Blindsided: N.Y. Inspection Law Takes Tinters by SurpriseJanuary 4th, 2017 by Katherine Coig
It’s a new year, and for some tint shop owners across New York State, it’s bringing a lot of change. On November 28, 2016 Governor Cuomo signed a bill into law that states as of January 1, testing the VLT of window tint is now a mandatory part of a vehicle’s annual state inspection test. New York State law already required a 70-percent visible light transmission (VLT) or higher, one of the highest VLT requirements of any state. It wasn’t strictly enforced until now. The new inspection law caught some tint shop owners off-guard.
“They basically blind-sided us with this,” explains Christian Zagami, owner and operator of WC Tint in Staten Island, N.Y. “They’ve tried to pass this for years, so we didn’t pay much attention. But come July-August, it started getting more attention. And the next thing we know, the bill was passed in what seemed like overnight.”
Prior to the new law’s enactment, police officers would use tint meters to test VLT at their discretion, but now, all auto inspection shops must be equipped with tint meters to test for compliance with the state’s tint law. If a vehicle’s tint registers below 70 percent, it won’t pass inspection.
“Right now, our business hasn’t been affected completely,” says Zagami. “We have noticed—starting this past weekend—that a few people have come to us to have film removed after failing their inspection.”
But it’s not the required window tint inspection that has installers across the state worried—it’s the high VLT that’s required. “Personally speaking, I believe the current New York law is unreasonably severe and does not strike a proper balance between allowing the public to have the proven positive benefits of window tinting on their vehicles and still not creating an unsafe situation for police officers or other drivers and the public at large,” says Darrell Smith, executive director of the International Window Film Association (IWFA), emphasizing that this is his personal belief. He adds that the IWFA has worked for more than 25 years with law enforcement, inspection and public safety officials to educate them about the proper uses of reasonable levels of window tinting. Smith is also careful to note that the VLT law in New York State has not changed, just the measures in which it will be enforced. “The reality is that the IWFA, while working to change the situation from an unreasonable law to a more balanced one we can help support and enforce, will in no way interfere with a state enforcing its current laws,” he says.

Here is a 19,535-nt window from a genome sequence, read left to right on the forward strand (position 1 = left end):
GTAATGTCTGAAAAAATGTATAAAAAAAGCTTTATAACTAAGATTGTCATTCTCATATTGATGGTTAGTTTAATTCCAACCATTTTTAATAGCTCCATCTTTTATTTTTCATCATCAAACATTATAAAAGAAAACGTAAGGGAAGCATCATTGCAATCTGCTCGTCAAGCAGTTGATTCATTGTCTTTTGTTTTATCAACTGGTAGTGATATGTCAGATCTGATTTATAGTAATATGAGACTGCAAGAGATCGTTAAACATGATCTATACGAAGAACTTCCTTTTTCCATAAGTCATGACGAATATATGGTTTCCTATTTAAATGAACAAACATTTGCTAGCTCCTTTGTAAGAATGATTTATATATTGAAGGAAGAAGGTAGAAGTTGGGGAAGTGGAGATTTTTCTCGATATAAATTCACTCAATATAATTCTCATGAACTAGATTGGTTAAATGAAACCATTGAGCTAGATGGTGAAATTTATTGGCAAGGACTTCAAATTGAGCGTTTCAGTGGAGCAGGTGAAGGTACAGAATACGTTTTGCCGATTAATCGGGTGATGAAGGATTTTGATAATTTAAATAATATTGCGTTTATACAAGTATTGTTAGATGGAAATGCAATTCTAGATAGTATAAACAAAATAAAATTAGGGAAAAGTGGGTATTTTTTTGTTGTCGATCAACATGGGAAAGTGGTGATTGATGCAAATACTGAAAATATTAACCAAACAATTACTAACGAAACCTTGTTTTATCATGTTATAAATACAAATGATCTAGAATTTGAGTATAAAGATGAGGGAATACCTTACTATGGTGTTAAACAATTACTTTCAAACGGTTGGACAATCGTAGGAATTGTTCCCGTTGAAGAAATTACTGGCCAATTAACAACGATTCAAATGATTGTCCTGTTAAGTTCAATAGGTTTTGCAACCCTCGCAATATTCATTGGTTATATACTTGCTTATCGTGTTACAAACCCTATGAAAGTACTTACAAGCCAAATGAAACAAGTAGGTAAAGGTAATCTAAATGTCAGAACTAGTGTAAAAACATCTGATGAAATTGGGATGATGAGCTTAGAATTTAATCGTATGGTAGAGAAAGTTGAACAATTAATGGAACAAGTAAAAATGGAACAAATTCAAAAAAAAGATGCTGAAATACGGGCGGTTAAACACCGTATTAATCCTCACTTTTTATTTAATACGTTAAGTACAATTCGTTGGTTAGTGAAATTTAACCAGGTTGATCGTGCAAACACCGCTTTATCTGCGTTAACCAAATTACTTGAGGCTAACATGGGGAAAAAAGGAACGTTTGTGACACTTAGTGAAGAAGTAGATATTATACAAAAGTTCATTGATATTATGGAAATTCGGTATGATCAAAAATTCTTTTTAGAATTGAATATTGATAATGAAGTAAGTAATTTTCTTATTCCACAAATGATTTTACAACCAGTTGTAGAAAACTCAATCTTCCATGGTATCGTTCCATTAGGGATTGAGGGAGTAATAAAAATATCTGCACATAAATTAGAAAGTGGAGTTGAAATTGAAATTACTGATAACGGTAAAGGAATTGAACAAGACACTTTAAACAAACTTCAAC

And Zagami agrees. “It’s tough because 35 percent [VLT] is legal in 40 other states,” he explains. “We understand the reasoning behind the law; we’re a big advocate of civil servants and promoting their safety. We’ve always recommended our customers to stay light with tint. You’ll get the beauty of tint and all it has to offer. Police officers need to be able to see inside of a car, and 35 percent would allow that.” According to a report by CBS New York, the new inspection law serves to protect police officers in the event of a traffic stop. “In 2007, Det. Russel Timoshenko and his partner, Sgt. Herman Yan, were shot during a routine traffic stop. Officials said the excessive tint on the vehicle’s windows preventing them from being able to look inside. Timoshenko was killed. His partner was wounded, but survived,” CBS stated.